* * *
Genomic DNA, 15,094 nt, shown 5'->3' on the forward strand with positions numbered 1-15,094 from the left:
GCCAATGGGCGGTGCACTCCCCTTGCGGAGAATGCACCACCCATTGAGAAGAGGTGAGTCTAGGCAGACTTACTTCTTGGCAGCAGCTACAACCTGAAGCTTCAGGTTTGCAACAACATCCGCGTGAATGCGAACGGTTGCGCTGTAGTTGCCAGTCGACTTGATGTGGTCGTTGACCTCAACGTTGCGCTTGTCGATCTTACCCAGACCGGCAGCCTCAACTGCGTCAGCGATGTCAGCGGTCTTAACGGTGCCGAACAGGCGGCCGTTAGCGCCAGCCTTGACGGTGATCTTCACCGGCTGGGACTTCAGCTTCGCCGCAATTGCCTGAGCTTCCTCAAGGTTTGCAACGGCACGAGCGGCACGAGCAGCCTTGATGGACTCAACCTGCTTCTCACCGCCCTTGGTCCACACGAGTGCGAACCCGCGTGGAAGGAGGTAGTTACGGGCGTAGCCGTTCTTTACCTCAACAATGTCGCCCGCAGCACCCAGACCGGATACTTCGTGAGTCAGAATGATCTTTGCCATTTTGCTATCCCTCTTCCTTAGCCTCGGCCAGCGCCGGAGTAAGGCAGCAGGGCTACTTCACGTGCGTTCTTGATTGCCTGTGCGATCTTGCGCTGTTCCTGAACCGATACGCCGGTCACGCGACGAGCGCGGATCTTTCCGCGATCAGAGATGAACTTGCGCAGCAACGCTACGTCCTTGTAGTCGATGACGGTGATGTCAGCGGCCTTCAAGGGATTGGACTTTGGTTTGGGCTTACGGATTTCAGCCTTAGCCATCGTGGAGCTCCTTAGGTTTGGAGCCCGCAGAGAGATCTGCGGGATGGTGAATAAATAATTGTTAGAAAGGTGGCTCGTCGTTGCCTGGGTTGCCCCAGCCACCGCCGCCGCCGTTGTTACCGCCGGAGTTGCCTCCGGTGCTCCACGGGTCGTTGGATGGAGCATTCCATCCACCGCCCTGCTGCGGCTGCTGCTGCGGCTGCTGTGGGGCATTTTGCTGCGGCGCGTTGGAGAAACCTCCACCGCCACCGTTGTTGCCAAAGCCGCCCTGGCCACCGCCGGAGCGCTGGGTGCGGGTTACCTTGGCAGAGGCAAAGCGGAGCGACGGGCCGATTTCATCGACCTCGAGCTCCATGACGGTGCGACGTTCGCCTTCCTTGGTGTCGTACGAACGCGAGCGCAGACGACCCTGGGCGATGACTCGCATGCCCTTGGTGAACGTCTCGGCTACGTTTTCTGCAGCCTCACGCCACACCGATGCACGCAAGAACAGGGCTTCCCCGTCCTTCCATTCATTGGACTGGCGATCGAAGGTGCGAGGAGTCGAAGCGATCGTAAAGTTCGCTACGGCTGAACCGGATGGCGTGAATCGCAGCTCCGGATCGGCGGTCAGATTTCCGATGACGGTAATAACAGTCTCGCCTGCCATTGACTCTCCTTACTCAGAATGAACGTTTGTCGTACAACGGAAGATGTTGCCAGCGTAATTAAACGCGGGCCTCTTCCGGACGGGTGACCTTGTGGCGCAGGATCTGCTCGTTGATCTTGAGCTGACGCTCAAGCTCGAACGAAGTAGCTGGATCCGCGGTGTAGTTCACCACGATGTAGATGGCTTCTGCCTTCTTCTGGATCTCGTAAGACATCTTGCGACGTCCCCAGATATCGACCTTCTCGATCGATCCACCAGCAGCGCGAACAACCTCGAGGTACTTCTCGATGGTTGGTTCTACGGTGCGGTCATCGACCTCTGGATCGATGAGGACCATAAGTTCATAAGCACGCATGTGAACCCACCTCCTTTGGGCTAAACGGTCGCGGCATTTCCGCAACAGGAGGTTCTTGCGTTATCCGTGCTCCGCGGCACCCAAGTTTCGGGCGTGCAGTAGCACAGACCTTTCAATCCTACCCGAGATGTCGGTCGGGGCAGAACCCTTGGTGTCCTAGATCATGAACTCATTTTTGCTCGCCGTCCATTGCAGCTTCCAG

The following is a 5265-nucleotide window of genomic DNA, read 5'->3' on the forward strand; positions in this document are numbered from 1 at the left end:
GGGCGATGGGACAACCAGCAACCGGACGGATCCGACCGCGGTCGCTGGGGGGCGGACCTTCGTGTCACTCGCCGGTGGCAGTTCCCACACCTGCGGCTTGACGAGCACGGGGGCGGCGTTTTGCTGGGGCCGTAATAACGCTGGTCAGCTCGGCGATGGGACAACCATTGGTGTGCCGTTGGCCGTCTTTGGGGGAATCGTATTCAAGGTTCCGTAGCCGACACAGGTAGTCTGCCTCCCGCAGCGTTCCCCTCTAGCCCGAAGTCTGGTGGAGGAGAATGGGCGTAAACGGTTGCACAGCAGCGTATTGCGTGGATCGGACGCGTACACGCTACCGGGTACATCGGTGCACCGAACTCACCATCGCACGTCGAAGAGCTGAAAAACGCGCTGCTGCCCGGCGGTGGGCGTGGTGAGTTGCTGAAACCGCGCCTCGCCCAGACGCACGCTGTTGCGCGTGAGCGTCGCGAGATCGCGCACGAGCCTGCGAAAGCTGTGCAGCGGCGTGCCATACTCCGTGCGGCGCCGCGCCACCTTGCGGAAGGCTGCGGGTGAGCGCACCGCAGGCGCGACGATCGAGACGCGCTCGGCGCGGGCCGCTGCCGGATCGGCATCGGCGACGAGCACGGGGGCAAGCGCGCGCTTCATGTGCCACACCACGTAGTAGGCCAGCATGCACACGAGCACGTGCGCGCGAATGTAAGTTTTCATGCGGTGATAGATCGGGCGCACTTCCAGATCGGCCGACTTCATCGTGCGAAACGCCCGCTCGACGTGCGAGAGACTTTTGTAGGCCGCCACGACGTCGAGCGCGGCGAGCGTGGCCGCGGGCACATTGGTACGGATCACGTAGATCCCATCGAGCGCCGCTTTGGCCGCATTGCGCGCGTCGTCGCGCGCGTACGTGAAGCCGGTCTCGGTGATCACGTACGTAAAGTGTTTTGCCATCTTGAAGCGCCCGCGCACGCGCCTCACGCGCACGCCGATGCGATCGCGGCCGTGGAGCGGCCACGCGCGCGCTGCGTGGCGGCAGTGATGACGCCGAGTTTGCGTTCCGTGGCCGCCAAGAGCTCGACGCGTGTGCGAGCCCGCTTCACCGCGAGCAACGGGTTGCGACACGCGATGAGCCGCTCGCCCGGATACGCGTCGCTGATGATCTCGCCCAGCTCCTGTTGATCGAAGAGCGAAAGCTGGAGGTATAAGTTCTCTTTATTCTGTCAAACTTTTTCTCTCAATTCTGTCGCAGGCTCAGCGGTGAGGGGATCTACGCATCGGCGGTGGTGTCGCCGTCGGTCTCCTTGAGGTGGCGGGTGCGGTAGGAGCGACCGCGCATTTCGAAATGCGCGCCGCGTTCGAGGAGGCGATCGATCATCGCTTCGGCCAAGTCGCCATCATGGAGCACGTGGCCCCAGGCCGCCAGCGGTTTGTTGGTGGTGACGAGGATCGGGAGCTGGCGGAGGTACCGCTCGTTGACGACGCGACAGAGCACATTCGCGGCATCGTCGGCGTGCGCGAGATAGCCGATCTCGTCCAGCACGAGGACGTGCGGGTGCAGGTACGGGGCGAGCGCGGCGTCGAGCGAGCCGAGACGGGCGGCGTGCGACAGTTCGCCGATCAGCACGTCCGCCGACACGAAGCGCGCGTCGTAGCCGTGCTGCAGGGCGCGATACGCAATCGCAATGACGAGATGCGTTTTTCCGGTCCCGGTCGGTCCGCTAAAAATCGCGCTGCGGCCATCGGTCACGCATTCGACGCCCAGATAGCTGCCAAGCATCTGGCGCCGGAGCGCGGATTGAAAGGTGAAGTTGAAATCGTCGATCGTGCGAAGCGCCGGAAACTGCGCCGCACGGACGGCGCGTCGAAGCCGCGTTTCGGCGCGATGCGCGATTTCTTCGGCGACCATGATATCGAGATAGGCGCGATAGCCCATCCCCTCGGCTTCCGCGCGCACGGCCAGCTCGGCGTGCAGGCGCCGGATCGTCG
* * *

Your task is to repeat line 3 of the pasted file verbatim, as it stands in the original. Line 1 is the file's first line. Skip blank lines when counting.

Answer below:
The following is a 5265-nucleotide window of genomic DNA, read 5'->3' on the forward strand; positions in this document are numbered from 1 at the left end: